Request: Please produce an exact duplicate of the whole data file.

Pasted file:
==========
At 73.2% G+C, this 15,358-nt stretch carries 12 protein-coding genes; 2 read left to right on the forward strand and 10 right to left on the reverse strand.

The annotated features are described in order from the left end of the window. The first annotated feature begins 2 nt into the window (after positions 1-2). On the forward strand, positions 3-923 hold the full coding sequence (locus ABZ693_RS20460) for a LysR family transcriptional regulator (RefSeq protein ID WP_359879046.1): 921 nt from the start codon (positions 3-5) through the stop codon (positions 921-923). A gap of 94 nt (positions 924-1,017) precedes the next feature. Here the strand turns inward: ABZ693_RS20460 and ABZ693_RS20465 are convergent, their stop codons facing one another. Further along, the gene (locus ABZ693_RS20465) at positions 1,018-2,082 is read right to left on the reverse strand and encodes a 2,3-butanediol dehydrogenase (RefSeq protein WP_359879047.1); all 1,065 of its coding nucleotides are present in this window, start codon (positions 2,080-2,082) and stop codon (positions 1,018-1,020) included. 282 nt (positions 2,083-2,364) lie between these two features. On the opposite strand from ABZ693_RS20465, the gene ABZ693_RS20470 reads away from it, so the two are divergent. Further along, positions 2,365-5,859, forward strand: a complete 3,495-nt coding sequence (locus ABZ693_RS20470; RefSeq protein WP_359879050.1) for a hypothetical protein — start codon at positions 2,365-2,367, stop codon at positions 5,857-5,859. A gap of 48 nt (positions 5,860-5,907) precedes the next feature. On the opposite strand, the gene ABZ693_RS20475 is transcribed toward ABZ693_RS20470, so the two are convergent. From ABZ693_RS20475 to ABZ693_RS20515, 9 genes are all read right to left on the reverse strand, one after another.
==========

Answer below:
At 73.2% G+C, this 15,358-nt stretch carries 12 protein-coding genes; 2 read left to right on the forward strand and 10 right to left on the reverse strand.

The annotated features are described in order from the left end of the window. The first annotated feature begins 2 nt into the window (after positions 1-2). On the forward strand, positions 3-923 hold the full coding sequence (locus ABZ693_RS20460) for a LysR family transcriptional regulator (RefSeq protein ID WP_359879046.1): 921 nt from the start codon (positions 3-5) through the stop codon (positions 921-923). A gap of 94 nt (positions 924-1,017) precedes the next feature. Here the strand turns inward: ABZ693_RS20460 and ABZ693_RS20465 are convergent, their stop codons facing one another. Further along, the gene (locus ABZ693_RS20465) at positions 1,018-2,082 is read right to left on the reverse strand and encodes a 2,3-butanediol dehydrogenase (RefSeq protein WP_359879047.1); all 1,065 of its coding nucleotides are present in this window, start codon (positions 2,080-2,082) and stop codon (positions 1,018-1,020) included. 282 nt (positions 2,083-2,364) lie between these two features. On the opposite strand from ABZ693_RS20465, the gene ABZ693_RS20470 reads away from it, so the two are divergent. Further along, positions 2,365-5,859, forward strand: a complete 3,495-nt coding sequence (locus ABZ693_RS20470; RefSeq protein WP_359879050.1) for a hypothetical protein — start codon at positions 2,365-2,367, stop codon at positions 5,857-5,859. A gap of 48 nt (positions 5,860-5,907) precedes the next feature. On the opposite strand, the gene ABZ693_RS20475 is transcribed toward ABZ693_RS20470, so the two are convergent. From ABZ693_RS20475 to ABZ693_RS20515, 9 genes are all read right to left on the reverse strand, one after another.